As of today, the most common and most important distributed architectural styles are SOA and Microservices and accordingly the distributed application path is also built to support these two styles:

Distributed Application Architecture Path

Although the path is segregated into two parallel paths one for SOA and another for Microservices, I found it useful to read SOA path first before going into Microservices where a lot of Microservices principles and patterns are inherited from SOA and it will give a great idea about the differences and similarities between them.

If you are interested in Microservices and not welling to go through SOA, I would recommend for you to read my article “SOA and Microservices Full Comparison”.

Book 3: SOA Principles of Service Design, by Erl

This is one of the most important books in the SOA world. It lists and explains the different principles that when followed, you will get the real value from it.

Book 4: SOA Design Patterns, by Erl

This book provides about 85 design patterns (basic and compound) grouped mainly into inventory and inventory layering patterns, service design, composition and implementation patterns, service contract patterns, governance and security patterns.

I found this book interesting as most of the patterns covered here are either supporting API designs patterns or Microservices patterns (you will see a lot of Microservices patterns are actually inherited from SOA patterns).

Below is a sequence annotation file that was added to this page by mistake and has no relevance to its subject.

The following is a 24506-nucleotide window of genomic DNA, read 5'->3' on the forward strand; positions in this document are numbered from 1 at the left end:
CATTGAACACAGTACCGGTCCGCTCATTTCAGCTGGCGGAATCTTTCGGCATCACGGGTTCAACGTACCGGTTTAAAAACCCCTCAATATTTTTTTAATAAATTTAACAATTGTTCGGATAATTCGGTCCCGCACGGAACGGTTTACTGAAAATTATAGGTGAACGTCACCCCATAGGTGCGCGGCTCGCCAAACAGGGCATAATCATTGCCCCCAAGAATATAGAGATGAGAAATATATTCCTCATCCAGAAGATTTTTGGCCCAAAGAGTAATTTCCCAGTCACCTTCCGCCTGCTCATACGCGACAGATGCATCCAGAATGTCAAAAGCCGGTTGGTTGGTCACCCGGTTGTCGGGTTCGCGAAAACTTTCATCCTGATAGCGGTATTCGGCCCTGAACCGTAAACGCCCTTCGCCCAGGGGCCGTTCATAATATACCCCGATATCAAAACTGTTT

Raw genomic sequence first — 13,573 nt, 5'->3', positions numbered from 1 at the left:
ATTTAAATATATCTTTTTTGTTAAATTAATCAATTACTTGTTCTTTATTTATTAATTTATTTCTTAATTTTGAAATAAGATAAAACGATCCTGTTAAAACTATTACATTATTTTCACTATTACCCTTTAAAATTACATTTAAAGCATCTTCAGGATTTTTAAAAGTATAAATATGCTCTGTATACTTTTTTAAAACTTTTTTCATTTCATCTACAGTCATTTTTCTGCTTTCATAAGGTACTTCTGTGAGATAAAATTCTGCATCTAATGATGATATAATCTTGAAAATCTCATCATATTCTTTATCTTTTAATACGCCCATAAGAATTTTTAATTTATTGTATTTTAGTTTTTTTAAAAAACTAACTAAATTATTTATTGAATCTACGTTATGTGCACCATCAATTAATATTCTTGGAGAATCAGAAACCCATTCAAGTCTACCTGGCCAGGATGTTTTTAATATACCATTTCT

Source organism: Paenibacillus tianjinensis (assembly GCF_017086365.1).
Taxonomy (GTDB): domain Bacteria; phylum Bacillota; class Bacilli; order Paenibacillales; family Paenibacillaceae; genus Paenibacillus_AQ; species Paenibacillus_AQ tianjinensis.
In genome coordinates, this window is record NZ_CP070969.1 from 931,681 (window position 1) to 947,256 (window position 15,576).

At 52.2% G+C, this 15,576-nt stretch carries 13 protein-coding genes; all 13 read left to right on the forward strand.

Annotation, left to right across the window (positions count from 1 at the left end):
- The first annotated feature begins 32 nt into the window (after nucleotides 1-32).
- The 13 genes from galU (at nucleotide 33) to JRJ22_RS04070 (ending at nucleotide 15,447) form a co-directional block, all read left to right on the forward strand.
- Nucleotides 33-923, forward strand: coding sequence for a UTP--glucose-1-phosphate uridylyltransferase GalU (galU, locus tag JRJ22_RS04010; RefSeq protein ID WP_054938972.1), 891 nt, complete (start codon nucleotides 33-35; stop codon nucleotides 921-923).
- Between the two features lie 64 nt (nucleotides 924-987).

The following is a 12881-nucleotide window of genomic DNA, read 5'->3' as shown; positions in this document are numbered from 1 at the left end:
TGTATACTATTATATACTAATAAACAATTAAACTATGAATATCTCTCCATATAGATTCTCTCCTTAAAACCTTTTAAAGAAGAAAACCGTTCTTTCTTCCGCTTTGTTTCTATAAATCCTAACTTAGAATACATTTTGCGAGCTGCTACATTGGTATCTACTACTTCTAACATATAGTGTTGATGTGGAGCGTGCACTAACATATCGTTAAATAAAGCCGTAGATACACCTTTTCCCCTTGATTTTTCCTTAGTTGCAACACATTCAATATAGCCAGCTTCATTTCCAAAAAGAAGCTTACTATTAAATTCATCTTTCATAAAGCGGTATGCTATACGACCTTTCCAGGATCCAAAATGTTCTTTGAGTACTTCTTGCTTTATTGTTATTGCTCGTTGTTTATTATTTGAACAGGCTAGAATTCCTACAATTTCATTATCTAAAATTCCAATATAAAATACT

Don’t be confused with another book called SOA Patterns by manning, the later is weak and shallow.

Book 5: Building Microservices, by Newman

This is one of my favorite books. In this book, the author tries to highlight the main challenges you are going to face while transforming to Microservices and he also tries to address these challenges by providing the right techniques and suggesting different frameworks, tools and libraries to support you through the transformation process.

Note: It will be highly valuable if you can empower what you have got from this book with an implementation hands-on. If you are a java developer, I would recommend for you “Spring Microservices in Action”

Book 6: Microservices Patterns, by Richardson

In this book, you will formalize what you have learned so far into a set of patterns that links the challenges with solutions and gives them a name that is supposed to streamline your solutioning skills and build strong architectural vocabulary.

Book 7: Building Event-Driven Microservices, by Adam

Microservices prefers choreography over orchestration for higher isolation between the services. This book builds on the previous books to implement choreography-based microservices using event-based platforms.

Bonus Reading

What have been introduced so far is enough for you to have all the skills needed to be a great application architect. But if you feel like you need to read more, I would recommend for you a book called “Building Evolutionary Architectures, by Neal Ford”.

Summary

In this part, we have built on Part 1 and provided a specialized reading path for application architecture.

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thought leadersproduct reviewlisthow tohistorybook reviewsappstech news

About the author

Haitham Raik

I have 20 years of experience in Software development and Software Architecture. In this page, I will share with you topics based on my expertise related to software development and architecture